Until Next Time,
Almond Girl Jenny














Monday, September 26, 2016

No two farms are created equal

Every farm is unique and different. Every farm has a purpose. Every farm is needed. We are all necessary. No one farm can produce enough. No one farm is better than another. No two farms are created equal.


Organic, conventional, sustainable, small, large, factory, family owned, cooperative, every farm is necessary. There is an ever increasing demand for local, organic, family farmed food. And that is great for dwellers who happen to live within miles of where produce is grown. I am lucky to live in California, where I have access to fresh and local food all times of the year. But to someone living in the rural Montana mountains, what are they suppose to eat in January? Beef and mushy potatoes?



We need larger scale farms to be able to produce food to feed areas in the country and world that don't have access to fresh, local food all year round. If I lived in Montana I would certainly get tired of eating steak and potatoes after 4 months and crave a big garden salad, or a crispy apple or mound of berries. And thanks to farmers in other parts of the country, they have access to these things.


Farmers Markets are a great way to access local and fresh food. In California, we are lucky to have year round access to these markets. Now, lets travel to Texas. In Austin, they have thriving farmers markets for four summer months. The remaining 8 months of the year they have to shop at super markets to have fresh produce. The farmers across the country are growing fresh produce in those 8 months, so that Austin families can still have access to fresh food.


Community Supported Agriculture is a great subscription program where farmers fill a box of fresh produce and consumers can either pick it up or have it delivered to their home or business. These boxes are great for people who live within 120 miles of these farms. But I don't think these farm boxes would look very fresh by the time they made the trek to Alaska in February.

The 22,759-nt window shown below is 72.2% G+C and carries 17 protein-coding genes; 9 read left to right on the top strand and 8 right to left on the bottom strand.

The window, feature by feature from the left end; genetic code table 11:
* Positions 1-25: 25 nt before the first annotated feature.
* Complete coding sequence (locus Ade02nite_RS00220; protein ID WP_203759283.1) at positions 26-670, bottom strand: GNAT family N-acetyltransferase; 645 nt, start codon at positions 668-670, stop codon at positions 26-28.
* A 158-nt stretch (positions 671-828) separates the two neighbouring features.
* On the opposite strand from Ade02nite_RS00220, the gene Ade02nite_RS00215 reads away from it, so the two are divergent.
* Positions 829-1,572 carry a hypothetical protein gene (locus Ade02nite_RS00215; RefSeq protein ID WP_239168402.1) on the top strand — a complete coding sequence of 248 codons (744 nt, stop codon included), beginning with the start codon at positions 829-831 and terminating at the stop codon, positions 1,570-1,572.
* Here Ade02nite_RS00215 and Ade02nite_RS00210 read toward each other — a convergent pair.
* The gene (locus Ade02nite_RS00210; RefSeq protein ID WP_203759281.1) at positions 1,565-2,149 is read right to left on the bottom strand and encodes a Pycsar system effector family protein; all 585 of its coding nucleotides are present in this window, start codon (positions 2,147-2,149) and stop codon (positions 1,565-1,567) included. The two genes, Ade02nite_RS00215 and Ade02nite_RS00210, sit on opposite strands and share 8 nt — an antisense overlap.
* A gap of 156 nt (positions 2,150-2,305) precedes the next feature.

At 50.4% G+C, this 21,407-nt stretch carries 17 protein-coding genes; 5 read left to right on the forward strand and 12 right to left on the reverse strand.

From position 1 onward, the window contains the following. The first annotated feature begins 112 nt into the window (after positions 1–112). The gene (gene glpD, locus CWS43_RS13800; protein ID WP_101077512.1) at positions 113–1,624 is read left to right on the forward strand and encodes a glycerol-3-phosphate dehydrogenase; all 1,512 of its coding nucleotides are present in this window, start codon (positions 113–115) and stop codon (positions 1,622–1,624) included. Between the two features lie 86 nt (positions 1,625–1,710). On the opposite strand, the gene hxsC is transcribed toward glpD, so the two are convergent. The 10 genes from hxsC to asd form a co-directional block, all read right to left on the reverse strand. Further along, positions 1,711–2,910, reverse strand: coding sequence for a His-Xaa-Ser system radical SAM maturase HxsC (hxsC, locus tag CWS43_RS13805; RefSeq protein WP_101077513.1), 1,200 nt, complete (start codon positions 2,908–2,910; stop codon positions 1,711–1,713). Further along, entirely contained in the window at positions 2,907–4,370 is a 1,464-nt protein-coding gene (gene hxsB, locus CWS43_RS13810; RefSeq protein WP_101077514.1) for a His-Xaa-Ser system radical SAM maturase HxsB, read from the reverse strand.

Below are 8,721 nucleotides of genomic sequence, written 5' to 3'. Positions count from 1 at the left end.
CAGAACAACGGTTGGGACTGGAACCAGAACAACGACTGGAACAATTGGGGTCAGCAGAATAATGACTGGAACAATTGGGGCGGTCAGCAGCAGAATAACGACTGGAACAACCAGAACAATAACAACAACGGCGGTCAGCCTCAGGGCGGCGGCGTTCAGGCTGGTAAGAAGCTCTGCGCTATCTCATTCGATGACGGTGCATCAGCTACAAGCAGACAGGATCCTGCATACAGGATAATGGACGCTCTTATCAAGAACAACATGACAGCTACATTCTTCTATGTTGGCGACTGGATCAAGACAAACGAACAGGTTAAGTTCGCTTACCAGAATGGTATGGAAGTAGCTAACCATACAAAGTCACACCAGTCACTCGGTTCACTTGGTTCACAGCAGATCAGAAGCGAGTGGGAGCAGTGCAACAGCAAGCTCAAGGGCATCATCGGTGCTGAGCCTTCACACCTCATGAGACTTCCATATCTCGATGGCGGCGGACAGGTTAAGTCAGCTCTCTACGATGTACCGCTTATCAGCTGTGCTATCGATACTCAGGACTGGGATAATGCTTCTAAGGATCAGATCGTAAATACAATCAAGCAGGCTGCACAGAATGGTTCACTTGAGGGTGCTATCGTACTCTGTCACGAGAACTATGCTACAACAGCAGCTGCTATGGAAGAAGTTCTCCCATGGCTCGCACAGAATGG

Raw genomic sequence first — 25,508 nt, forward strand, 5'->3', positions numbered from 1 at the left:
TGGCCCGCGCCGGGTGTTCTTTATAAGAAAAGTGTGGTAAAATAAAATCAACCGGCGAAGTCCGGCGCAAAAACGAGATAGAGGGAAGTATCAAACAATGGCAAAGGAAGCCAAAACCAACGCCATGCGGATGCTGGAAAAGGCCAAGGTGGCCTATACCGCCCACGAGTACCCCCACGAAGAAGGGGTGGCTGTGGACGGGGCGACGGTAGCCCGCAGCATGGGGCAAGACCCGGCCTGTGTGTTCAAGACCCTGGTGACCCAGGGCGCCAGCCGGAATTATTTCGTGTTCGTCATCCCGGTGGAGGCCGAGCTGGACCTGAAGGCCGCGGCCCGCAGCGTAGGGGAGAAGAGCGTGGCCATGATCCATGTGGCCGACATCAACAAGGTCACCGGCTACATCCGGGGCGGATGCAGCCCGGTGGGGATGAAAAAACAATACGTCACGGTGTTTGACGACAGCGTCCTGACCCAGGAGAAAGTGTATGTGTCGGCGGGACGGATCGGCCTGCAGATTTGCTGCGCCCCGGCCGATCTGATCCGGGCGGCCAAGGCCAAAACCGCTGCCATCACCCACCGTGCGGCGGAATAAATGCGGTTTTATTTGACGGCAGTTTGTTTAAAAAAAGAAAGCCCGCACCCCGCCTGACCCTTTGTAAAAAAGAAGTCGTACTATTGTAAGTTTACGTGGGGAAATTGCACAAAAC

All of these programs are great and necessary to meet the needs and demands for the people around them that thrive with these small farms. But for the consumers across rural America, or in bustling cities it doesn't quite work.  


What about the New York businessman who works 10 plus hours a day and picks up dinner on the way home, while riding the subway to their 500 square foot apartment. Most of these apartments don't even have room for full refrigerators and some of these city slickers are just fine not having to cook meals either. They prefer the fast and convenient, prepackaged meals they can pick up. Or if they are like Carrie from Sex and the City, they store shoes in their ovens because they care more about storage then preparing food.


Now these are all just examples of programs, farms, and consumers I have ran across in my life. But by no means are these everyone's situations and opinions. Just like no two consumers situations are the same, no two farms are the same.


What an organic farm is able to yield is not going to match a conventional farm. A small family farm may not have the same logistical resources to be able to ship their produce across the country as a larger scale farm would have. But with different soil, climate, water, fertilizer, temperatures, or seeds these farms are all able to grow different crops. None of which are better than the other.


In a world where we constantly are pegging one thing against the other, we are blessed to have options. Why must we pick one? Every farm has a demand. They wouldn't be in business otherwise. We need to support each farmers right to choose what works best for their farm. We shouldn't boycott a farm because he's not organic. We shouldn't protest a farmer because he ships his produce to another country. We need to support everyone.


As consumers should we really be telling the farmer how to better farm? Farmers are farming so you don't have to. I farm so you can be a doctor, lawyer, teacher, or whatever make you happy. When I am sick I go to the doctor, I don't try to diagnose myself and write my own prescription for medicine I need. When you get hungry you go to the store and expect what you are craving to be there. Because of farmers across the world, it will be.


Until Next Time,
Almond Girl Jenny







Thursday, September 15, 2016

How long is an almond orchard productive?